Frank Dotten knew this. He needed to let their aggression run free. So in 1947, he let them go absolutely apeshit.

The Ironmen didn’t win the league in the ‘47-’48. That would’ve been incidental to the real the thing they created during their time, which was much more valuable to them as the PCHL decided to go pro. The Ironmen created an identity based in fear, terror, and so...so much bloodshed. They went 42-21-3 in a 66 game season, won their division handily...and racked up over 1200 penalty minutes. Special marks went to Butch Marchant and Al McFadzen, who combined accounted for over 319 penalty minutes. Who cares if they lost in the 2nd round of the playoffs? Survival against those “Bad men from the Pacific Coast” was victory enough for most teams in that year.

Things calmed down in Dotten’s final year in ‘48, as only a handful of the maniacs that wore the Ironmen sweater opted to go professional with him, leaving the Ironmen to leave the playoffs for the first time...but surged right back into being the Bad Men a year later with a new coach and an honestly more unhinged attitude.

Referees got cross-checked. Women almost got decked in the middle of play (this was before the glass on the boards was taller than the first four rows, by the way). The police on one occasion had to get involved to separate officials from the players and fans (that we know of — given the way they played, it was probably more than once). The final years of the Ironmen were marred by that sheer ferocious energy; incidents like the ones described were not uncommon, and by 1952 the team had well and truly become a magnet of chaos, particularly against local neighbor the Tacoma Rockets, whose rivalry boiled over into coaches fighting coaches, players fighting fans...it was a complete mania of a team. It all unfortunately culminated in a bit of a wet fart of a loss to Tacoma in the first round.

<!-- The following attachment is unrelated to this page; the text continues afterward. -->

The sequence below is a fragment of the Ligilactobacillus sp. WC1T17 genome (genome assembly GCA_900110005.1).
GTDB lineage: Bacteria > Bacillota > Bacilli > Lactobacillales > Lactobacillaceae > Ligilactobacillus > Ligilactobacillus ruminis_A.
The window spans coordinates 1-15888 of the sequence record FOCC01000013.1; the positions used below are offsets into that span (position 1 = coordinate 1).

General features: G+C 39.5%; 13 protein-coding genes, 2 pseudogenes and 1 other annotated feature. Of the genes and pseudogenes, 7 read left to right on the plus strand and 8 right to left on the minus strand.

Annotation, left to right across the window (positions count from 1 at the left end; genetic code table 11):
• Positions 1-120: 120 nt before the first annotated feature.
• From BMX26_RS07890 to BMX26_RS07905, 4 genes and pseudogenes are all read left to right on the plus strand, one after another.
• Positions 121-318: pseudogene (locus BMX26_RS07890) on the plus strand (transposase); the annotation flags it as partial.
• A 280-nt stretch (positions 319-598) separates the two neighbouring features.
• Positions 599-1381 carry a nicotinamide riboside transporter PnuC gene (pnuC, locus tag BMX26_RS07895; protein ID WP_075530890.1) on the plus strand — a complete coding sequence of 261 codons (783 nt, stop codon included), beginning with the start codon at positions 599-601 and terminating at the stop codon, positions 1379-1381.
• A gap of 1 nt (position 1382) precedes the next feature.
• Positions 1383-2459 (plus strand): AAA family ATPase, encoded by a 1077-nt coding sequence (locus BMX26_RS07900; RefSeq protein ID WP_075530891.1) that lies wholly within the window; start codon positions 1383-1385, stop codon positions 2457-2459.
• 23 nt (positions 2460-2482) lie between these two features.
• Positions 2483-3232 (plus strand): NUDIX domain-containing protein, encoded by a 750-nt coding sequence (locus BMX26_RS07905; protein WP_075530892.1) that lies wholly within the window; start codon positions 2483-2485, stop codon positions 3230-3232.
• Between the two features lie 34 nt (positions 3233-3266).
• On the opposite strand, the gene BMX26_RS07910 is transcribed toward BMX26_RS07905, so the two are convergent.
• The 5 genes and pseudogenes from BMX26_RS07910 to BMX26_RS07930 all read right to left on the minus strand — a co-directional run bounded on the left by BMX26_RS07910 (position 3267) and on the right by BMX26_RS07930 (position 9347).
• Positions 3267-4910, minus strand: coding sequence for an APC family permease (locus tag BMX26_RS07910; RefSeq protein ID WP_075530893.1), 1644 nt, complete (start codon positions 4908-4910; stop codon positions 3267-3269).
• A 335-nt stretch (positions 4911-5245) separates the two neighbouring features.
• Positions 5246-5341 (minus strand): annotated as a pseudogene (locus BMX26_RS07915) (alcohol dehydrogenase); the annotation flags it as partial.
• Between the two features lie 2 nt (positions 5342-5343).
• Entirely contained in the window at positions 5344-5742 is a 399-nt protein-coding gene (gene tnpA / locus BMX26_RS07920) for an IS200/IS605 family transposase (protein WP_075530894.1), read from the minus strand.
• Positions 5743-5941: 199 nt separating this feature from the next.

I’m sure they had a very normal and nice time.

The Ironmen did not perish, so much as change with the times. The PCHL decided to simply refer to itself as the WHL, and with it, the Ironmen wished to start anew. They went through a couple of names; The Bombers and the Americans, both very mediocre and not really worth remembering...if not for having picked up a young fella by the name of Guyle Fielder, who would go on to become a Seattle Totems legend once the 70’s rolled in. The Totems themselves inheritors of the Ironmen’s legacy from the Bombers and Americans.

Most of the Ironmen that could call themselves Ironmen are either long retired or have passed on. They included Flyers coach Fred Shero and Stanley Cup winner Al Rollins, but quite a great many more that remained Ironmen for life: Gord Kerr was a scoring phenom who chose not to go professional, as a prominent example; Eddie Dartnell and Bill Robinson themselves decided that the pros were not for men like them.

The Ironmen were the ones kept the torch of hockey burning in Seattle for much, much longer than most realize, and we have them to thank for many of the burning embers of passion that inevitably became the Kraken.


Most of the time, teams like the Ironmen will exist for a short time, and then disappear into history books. They will exist as cute logos and local delights for a few years, and then be relegated to shelves in libraries and reels of newspaper print, only occasionally dug up every once in awhile for their logo (if it even was their logo and not a cartoon added to the programs) to be slapped on a t-shirt for 25 bucks.

We are fortunate that the Ironmen did not die so easily. We are fortunate they became the Totems and survived so long to create memories in people passionate enough to lobby the largest hockey league in the world into coming back. And we are very fortunate that the Kraken will take the ice giving homage to a team that helped pave their winding road into existence.

...It would’ve been nice to have the anchor, though.